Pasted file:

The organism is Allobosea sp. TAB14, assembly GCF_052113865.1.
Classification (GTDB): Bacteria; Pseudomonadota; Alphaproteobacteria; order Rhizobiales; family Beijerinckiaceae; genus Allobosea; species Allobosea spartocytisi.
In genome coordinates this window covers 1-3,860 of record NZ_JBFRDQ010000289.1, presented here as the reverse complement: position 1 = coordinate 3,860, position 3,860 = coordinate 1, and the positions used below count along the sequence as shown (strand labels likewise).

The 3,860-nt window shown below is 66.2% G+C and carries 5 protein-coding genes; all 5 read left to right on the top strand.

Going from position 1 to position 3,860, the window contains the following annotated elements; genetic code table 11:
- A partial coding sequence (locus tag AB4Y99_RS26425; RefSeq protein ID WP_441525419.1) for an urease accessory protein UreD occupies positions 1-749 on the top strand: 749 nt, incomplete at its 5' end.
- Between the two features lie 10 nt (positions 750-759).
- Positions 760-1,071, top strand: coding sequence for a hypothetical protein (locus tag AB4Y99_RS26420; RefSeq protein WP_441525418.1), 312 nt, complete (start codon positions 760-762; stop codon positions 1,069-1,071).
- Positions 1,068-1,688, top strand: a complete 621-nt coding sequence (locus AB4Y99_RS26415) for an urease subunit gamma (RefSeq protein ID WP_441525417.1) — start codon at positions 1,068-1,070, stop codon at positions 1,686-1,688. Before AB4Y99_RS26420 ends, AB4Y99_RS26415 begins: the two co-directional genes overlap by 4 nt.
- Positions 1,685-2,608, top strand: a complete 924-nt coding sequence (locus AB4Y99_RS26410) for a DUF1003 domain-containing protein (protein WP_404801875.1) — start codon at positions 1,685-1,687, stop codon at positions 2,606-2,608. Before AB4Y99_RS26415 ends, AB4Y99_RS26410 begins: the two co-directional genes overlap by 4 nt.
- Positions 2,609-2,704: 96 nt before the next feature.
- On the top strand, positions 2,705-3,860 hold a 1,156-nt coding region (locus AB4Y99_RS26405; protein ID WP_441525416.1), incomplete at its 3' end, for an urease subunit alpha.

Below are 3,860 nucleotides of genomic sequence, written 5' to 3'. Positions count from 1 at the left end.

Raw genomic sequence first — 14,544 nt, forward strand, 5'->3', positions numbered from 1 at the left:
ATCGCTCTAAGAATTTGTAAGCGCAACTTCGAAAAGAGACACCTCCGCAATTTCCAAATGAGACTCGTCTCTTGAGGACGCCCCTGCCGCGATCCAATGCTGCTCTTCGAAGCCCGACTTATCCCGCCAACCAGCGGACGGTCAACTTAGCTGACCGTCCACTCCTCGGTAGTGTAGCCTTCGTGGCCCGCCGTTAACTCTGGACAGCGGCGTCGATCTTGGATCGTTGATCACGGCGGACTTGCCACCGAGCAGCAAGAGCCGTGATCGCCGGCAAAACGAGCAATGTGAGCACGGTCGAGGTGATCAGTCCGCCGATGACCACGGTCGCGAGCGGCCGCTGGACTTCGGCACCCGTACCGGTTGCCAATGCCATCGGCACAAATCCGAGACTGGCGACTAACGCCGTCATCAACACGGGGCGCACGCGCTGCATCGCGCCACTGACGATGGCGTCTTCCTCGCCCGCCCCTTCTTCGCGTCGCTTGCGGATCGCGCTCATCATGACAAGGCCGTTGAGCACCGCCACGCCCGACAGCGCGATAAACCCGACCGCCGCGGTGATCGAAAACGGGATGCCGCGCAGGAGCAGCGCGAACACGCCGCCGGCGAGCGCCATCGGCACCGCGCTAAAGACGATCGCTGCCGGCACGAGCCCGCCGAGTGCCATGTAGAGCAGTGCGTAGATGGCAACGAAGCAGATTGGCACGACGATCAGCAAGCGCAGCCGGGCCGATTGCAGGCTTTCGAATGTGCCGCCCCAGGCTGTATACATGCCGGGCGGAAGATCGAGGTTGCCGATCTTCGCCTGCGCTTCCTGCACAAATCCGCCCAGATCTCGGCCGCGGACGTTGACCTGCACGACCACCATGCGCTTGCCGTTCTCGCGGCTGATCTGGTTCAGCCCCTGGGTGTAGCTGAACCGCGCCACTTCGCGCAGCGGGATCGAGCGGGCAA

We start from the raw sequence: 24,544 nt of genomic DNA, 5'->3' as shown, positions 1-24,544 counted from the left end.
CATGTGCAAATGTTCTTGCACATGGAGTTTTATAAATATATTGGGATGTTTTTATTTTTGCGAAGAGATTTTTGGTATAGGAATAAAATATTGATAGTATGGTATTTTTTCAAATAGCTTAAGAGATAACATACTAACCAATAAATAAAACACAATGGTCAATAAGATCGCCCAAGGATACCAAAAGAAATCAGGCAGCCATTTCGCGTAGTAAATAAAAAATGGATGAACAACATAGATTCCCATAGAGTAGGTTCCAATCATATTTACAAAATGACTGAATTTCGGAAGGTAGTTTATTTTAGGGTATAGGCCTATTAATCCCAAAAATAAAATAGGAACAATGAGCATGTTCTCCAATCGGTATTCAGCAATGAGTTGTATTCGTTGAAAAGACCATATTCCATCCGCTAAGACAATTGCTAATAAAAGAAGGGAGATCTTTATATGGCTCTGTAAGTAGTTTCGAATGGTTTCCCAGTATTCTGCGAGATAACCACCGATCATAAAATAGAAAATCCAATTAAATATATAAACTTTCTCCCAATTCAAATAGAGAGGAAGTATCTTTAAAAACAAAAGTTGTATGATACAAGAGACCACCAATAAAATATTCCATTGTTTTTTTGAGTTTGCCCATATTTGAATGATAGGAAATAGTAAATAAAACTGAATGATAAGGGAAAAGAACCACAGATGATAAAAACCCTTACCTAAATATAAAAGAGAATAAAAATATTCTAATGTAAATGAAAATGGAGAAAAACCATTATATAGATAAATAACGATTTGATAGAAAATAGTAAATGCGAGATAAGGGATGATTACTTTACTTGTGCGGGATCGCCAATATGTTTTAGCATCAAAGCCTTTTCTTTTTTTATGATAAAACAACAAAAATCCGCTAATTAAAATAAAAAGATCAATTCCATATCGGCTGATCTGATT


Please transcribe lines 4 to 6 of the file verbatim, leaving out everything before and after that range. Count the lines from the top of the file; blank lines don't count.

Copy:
The 3,860-nt window shown below is 66.2% G+C and carries 5 protein-coding genes; all 5 read left to right on the top strand.

Going from position 1 to position 3,860, the window contains the following annotated elements; genetic code table 11:
- A partial coding sequence (locus tag AB4Y99_RS26425; RefSeq protein ID WP_441525419.1) for an urease accessory protein UreD occupies positions 1-749 on the top strand: 749 nt, incomplete at its 5' end.